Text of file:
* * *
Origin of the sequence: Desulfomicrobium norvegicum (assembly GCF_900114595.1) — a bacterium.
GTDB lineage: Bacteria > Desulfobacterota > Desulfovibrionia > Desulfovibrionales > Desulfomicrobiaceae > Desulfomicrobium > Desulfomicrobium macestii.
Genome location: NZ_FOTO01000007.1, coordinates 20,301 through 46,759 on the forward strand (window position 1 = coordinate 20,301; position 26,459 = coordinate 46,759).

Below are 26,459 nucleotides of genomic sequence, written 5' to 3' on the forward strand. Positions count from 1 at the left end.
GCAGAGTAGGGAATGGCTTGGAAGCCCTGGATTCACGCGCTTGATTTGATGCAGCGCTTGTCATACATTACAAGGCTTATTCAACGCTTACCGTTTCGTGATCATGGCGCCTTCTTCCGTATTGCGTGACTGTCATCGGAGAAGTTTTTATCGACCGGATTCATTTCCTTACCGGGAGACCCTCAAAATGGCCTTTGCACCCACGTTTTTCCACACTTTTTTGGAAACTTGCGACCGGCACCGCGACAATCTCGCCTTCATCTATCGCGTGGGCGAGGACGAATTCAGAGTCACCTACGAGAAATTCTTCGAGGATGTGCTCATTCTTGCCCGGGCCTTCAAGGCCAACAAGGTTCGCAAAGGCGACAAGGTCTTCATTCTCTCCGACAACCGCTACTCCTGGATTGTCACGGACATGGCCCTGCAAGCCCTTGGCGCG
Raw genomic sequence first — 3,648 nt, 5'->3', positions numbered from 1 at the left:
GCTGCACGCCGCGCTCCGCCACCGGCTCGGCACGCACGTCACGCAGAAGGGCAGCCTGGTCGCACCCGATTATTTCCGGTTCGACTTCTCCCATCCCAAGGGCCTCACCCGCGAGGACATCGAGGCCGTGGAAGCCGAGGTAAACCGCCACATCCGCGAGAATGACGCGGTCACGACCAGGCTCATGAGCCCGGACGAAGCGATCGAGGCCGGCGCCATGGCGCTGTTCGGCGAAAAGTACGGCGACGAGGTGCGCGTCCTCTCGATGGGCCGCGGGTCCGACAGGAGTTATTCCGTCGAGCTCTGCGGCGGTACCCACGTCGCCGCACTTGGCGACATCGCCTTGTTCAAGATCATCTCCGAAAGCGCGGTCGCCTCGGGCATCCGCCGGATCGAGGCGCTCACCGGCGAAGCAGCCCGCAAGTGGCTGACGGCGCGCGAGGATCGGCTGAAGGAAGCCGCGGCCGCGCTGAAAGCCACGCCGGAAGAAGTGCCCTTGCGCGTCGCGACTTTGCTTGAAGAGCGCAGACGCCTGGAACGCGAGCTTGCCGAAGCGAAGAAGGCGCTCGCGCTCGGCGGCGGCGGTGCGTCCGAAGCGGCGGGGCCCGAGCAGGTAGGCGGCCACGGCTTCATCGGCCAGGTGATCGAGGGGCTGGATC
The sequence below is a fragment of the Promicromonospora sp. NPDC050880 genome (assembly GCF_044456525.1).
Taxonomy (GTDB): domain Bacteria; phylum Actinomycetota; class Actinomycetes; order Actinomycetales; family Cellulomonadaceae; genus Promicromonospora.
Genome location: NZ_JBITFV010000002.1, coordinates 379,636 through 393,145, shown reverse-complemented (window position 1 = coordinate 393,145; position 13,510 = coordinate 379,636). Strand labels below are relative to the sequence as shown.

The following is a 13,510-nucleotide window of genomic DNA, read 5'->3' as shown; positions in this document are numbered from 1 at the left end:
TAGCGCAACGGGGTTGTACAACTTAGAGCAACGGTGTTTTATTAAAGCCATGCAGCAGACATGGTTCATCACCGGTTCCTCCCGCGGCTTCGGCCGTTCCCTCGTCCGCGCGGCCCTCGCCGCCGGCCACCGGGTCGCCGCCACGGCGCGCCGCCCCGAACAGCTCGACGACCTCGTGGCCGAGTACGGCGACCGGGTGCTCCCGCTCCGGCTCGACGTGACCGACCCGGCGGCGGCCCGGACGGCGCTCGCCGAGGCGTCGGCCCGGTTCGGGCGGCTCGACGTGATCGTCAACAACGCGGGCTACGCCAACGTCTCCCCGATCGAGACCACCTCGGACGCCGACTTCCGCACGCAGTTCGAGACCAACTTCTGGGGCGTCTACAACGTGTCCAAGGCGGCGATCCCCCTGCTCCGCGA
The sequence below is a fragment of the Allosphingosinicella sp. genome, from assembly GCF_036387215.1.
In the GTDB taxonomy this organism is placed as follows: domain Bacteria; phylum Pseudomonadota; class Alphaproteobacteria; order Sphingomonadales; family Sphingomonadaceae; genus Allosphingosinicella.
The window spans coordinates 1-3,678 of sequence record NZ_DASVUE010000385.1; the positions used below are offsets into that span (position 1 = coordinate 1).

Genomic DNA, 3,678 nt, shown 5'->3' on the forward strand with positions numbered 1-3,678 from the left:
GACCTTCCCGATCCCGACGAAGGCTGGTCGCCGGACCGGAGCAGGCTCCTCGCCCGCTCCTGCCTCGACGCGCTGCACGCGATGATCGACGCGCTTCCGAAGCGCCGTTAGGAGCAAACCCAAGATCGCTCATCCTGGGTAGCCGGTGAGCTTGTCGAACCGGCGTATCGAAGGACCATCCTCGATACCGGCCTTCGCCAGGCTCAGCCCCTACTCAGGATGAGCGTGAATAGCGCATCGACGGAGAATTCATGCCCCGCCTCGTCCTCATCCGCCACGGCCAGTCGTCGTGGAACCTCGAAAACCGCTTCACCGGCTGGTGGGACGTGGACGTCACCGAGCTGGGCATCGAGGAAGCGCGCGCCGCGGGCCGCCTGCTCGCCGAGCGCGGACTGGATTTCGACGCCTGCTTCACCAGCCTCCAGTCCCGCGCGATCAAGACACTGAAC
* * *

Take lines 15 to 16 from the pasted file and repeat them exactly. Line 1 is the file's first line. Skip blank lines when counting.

The window spans coordinates 1-3,678 of sequence record NZ_DASVUE010000385.1; the positions used below are offsets into that span (position 1 = coordinate 1).

Genomic DNA, 3,678 nt, shown 5'->3' on the forward strand with positions numbered 1-3,678 from the left: